Emi/rfi - q & a

e.Man

Member
i have a hunch EMI/RFI problems are often overlooked in the RC industry. i have some experience in solving these issues, but i'm no expert.

for those looking for solutions to interference problems, there are a few products i'm aware of. you can look on MM-Carr - they have some stuff including paints, tapes and foils. another product is MuMetal but i think it is pretty expensive. can find that here.

the cheapest way to deal with the issue may simply be aluminum foil. how effective household aluminum foil is compared to the same thickness of specialty products i have no idea.

i also remember something about grounding but i don't remember the particulars. let's take a long servo cable for example - if you wrap it with a foil, i think 1 end, and ONLY one end, of the foil tube should be grounded to the (-) batt terminal. if anyone can expand on this i would be grateful.

another possible source of EMI is any wire/cable because wires can act very much like antennas if the length is right. i'm really foggy on this, but i seem to remember having to protect servo extensions in excess of 24 in. or so when you're flying a 72 MHz system. what i am told works, or helps, is simply to braid the cable (or buy braided cable). can do this easy enough by slipping out the connectors on one end, braiding the cable and re-inserting the pins.

i'd like to hear onions and known solutions to EMI/RFI problems regarding the above, as well as your own solutions.
 

CaptnKliegle

Well-Known Member
As for unshielded cable lengths, I would stay away from 1/4& 1/2 wavelengths of any nearby transmitter. Otherwise you would end up with a really resonant antenna to introduce RF energy into servos and RXR's. Not a problem if no video transmitter is onboard. When an analog video signal (wide bandwidth due to AM) is transmitted from the aircraft, especially with any OSD/FPV gear, proper frequency planning of RC link, video downlink, and GPS RX is in order to keep RFI to a minimum. Near field RF will also swamp sensitive receiver gear as well. Not to mention harmonics not filtered out by careful engineering practices. :eek:

Length of 1/2 Dipole antenna (ft) = 468/F(mhz)
Length of 1/4 Dipole antenna (ft) = 468/F(mhz) x 1/2

So,
1/4 wavelength at 72MHz = 468/72x 1 /2= 3.25 feet.
1/2 wavelength at 72Mhz = 468/72= 6.5 feet (That's a BIG RC Airplane!):D



Shielding for RFI is done as you mentioned, the outer shield of multiconductor wire is grounded only on ONE end. Leads exposed to RF fields should be kept short as possible too. Aluminum foil (thinner the better for weight savings) does work and is used commonly in shielded wire. Carbon fiber is conductive as well, CF tape can strengthen as well as help prevent RFI on cable runs.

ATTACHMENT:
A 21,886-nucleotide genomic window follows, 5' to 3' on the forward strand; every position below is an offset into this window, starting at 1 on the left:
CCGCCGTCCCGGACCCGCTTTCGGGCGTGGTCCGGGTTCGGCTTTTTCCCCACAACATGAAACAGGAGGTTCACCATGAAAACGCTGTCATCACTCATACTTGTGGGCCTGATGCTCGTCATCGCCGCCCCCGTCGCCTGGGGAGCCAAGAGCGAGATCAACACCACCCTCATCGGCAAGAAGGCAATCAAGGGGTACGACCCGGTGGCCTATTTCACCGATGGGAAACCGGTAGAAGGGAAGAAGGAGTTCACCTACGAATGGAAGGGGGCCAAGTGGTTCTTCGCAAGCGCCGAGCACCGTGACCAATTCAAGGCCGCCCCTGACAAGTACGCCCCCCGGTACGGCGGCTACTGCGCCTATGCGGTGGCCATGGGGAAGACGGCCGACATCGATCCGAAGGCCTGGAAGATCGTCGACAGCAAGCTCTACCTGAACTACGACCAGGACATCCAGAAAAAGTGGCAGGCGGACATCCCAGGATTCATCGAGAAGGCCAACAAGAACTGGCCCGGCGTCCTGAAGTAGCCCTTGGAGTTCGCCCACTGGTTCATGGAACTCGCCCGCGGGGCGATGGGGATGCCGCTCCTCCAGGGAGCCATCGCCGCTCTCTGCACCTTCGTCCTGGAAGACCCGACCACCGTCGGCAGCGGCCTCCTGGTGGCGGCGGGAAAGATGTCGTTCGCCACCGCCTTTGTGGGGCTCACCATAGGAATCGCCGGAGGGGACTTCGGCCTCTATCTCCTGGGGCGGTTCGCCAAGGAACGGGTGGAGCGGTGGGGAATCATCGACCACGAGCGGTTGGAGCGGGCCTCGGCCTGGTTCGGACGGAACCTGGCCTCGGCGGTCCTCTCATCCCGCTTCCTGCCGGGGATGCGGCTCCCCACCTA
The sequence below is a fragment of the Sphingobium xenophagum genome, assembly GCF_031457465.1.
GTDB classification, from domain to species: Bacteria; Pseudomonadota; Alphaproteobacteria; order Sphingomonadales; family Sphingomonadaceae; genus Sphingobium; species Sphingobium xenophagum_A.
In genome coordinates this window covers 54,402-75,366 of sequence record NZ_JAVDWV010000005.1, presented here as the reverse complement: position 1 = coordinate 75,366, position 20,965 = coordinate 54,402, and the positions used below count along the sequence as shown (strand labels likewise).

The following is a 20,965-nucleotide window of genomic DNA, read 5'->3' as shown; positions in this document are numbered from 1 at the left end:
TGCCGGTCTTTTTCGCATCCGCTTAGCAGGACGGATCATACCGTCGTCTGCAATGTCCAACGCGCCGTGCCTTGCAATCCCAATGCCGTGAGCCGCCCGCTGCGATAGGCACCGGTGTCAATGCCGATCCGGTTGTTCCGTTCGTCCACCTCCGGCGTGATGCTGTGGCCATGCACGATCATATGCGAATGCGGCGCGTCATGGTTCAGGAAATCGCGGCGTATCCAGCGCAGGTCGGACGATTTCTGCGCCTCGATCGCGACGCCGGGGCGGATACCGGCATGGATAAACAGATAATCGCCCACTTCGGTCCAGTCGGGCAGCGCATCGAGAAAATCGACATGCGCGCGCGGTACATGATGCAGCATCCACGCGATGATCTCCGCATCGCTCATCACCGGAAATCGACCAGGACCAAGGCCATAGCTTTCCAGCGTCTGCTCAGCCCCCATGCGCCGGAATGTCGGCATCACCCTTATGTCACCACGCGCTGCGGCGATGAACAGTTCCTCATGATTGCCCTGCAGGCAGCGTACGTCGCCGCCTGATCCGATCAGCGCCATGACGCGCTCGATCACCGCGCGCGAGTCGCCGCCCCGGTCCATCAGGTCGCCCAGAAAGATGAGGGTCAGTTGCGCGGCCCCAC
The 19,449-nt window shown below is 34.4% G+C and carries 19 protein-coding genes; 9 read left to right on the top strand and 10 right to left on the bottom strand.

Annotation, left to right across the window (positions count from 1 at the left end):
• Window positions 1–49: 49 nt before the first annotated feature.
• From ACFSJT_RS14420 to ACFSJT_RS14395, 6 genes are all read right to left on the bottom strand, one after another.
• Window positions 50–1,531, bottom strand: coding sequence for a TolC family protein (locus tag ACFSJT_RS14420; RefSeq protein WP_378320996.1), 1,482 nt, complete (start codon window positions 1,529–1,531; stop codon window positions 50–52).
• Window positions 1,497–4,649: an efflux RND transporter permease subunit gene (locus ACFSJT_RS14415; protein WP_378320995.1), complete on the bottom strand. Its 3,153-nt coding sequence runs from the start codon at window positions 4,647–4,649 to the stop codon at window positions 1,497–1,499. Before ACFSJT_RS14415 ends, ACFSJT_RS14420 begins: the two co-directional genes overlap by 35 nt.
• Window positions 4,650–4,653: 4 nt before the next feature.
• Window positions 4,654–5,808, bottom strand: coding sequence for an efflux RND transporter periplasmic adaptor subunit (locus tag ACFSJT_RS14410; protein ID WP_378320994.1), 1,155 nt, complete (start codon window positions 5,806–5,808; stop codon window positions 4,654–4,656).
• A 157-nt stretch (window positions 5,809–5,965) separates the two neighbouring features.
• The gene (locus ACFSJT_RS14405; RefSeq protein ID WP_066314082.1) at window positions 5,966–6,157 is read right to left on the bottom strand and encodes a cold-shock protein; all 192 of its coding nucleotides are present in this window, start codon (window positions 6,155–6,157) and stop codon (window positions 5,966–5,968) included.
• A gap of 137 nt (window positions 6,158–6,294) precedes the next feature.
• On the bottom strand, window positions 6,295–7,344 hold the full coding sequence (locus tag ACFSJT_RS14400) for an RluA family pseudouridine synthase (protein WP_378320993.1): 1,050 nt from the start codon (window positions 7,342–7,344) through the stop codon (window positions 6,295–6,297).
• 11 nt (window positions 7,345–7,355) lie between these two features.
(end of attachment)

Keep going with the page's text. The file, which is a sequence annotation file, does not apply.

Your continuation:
Best advise to to separate as much as possible any transmitter antenna (video downlink) from onboard receive antenna (RC link & GPS). Also antenna placement is very critical. Video downlink RXR's typically use small vertical antennas, so transmitter antenna should be vertically polarized as well. Otherwise there's a 20dB loss (Huge!) at the receiver end when TX signal is horizontally polarized. That's just one of the reasons why one has video drop outs using this setup when the aircraft is in full view, but performing steep banks or pitch attitudes. This is where a higher gain antenna in the form of bigger 'rubber duck' high gain antenna, a Yagi beam type, or a patch type antenna helps with the drop outs. There's some very good videos on the web demonstrating differences in using different gain antennas for the video receiver.

The little 'rubber duck' antenna used for video downlink transmitter emits energy 360 degrees around it, typically the maximum amount is close to 90 degrees to the antenna (perpendicular). Pattern may be distorted slightly due to metal objects in the antenna's near field. Imagine a bagle or doghnut placed over the antenna and the anenna sticking up through the hole. Note that the thickest part of bagle or doghnut is perpendicular to the antenna at about 90 degrees. As the angle increases or decreases from 90, there is less bagle/doghnut. As you approach the top or bottom of antenna, no bagle, no signal. Placing other receiver's antennas directly above or below is optimum, but may not be physically possible. Avoid placement of receive antennas directly broadside to the transmitter antenna if at all possible.

RFI is also generated from ESC's and oscillator(s) in OSD gear and GPS equipment, but usually in VHF/UHF spectrum.

Braiding of cable works as well.... ever look at Cat5 wire? It's four pairs of wires, each pair is twisted upon itself and then upon the other pairs.